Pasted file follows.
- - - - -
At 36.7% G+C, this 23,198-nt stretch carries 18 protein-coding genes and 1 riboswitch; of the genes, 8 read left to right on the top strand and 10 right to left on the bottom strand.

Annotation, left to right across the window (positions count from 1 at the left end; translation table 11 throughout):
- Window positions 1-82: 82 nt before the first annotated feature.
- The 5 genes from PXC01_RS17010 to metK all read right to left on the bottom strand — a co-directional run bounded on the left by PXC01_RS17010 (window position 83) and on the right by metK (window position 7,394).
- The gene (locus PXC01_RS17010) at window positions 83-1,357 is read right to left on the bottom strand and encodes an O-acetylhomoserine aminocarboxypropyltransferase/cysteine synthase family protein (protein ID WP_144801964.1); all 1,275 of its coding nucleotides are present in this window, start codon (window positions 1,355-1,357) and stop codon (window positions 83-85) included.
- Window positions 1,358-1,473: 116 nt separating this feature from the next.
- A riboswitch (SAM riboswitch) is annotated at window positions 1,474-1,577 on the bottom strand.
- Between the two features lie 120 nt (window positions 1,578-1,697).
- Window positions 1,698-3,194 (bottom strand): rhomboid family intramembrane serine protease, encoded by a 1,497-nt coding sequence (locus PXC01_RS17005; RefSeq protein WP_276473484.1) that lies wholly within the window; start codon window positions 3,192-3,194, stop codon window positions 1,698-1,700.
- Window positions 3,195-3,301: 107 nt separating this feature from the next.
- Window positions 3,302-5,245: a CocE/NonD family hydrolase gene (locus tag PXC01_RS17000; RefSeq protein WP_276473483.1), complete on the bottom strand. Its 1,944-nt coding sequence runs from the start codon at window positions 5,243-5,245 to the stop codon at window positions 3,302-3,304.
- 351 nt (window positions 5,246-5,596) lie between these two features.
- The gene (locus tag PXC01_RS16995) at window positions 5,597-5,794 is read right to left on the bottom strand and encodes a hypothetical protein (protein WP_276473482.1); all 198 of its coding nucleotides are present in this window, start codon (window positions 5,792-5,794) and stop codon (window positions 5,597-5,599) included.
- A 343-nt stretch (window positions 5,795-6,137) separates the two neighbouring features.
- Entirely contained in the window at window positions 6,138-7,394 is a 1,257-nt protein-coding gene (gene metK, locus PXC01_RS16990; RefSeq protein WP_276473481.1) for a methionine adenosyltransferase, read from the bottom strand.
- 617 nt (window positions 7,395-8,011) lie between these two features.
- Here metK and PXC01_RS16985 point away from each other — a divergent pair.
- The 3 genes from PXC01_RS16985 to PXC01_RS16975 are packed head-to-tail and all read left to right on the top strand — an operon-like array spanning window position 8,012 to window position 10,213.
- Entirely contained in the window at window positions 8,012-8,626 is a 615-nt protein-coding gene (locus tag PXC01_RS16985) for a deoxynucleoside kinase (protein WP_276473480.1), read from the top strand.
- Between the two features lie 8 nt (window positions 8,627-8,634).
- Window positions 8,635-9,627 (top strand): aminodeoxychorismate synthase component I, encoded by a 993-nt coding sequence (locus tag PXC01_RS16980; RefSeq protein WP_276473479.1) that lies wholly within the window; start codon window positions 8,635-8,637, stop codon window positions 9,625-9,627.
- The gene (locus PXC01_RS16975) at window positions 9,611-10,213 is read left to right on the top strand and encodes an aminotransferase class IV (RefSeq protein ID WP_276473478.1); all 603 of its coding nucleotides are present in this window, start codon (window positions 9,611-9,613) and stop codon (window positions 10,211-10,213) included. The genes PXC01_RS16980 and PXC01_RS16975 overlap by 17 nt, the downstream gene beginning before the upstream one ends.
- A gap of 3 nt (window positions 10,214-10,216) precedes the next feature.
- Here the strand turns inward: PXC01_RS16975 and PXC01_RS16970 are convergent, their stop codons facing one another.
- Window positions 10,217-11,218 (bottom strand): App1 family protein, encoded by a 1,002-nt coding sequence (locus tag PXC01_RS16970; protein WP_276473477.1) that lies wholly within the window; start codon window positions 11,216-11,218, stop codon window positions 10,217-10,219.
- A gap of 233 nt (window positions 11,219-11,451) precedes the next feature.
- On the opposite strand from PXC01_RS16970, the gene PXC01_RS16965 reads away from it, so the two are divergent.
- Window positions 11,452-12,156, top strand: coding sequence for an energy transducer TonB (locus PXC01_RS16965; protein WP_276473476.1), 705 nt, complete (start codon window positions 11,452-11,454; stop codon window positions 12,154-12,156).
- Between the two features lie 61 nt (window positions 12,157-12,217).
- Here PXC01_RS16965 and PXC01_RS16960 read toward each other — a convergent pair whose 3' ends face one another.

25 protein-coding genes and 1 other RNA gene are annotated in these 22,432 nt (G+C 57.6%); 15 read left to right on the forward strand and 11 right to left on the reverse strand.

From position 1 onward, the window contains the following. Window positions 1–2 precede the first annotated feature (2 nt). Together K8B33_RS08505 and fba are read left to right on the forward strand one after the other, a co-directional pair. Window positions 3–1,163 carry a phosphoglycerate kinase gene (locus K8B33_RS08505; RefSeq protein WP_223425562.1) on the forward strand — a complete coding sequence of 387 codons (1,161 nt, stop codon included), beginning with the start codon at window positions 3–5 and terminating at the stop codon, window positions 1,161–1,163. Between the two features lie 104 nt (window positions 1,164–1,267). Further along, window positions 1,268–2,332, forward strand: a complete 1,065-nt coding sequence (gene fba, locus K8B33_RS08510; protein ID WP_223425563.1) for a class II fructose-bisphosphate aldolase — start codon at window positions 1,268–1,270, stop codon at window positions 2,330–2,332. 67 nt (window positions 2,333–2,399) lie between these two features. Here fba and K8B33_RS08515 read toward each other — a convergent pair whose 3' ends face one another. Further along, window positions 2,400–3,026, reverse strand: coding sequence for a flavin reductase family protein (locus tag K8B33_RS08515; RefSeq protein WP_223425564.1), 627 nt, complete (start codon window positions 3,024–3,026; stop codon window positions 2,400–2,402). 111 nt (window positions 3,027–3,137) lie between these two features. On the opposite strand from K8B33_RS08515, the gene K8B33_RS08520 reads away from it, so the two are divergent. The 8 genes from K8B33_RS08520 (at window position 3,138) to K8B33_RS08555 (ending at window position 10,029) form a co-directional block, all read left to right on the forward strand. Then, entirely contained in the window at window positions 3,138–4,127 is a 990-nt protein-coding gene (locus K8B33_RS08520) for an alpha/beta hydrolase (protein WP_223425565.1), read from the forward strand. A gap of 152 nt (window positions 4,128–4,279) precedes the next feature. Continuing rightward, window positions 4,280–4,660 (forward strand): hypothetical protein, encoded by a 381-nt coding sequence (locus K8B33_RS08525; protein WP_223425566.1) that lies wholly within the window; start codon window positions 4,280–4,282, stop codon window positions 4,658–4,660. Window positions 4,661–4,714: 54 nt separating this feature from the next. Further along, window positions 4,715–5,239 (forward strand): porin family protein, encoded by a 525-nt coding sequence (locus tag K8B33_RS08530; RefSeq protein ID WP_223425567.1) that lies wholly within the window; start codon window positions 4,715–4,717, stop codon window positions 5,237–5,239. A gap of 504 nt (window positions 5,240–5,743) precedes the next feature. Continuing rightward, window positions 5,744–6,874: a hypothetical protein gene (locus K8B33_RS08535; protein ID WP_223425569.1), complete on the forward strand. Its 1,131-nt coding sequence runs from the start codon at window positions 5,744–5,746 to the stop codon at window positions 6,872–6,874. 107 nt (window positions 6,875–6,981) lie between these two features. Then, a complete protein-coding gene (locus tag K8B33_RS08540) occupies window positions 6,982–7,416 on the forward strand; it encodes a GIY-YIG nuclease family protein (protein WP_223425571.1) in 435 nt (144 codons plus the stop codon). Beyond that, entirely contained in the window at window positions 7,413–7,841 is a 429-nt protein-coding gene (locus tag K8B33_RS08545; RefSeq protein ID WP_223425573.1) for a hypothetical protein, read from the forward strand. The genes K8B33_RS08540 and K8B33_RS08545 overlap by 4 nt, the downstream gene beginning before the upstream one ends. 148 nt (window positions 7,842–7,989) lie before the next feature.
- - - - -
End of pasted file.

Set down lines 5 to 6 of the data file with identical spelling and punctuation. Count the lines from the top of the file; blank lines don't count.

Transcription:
- The gene (locus PXC01_RS17010) at window positions 83-1,357 is read right to left on the bottom strand and encodes an O-acetylhomoserine aminocarboxypropyltransferase/cysteine synthase family protein (protein ID WP_144801964.1); all 1,275 of its coding nucleotides are present in this window, start codon (window positions 1,355-1,357) and stop codon (window positions 83-85) included.
- Window positions 1,358-1,473: 116 nt separating this feature from the next.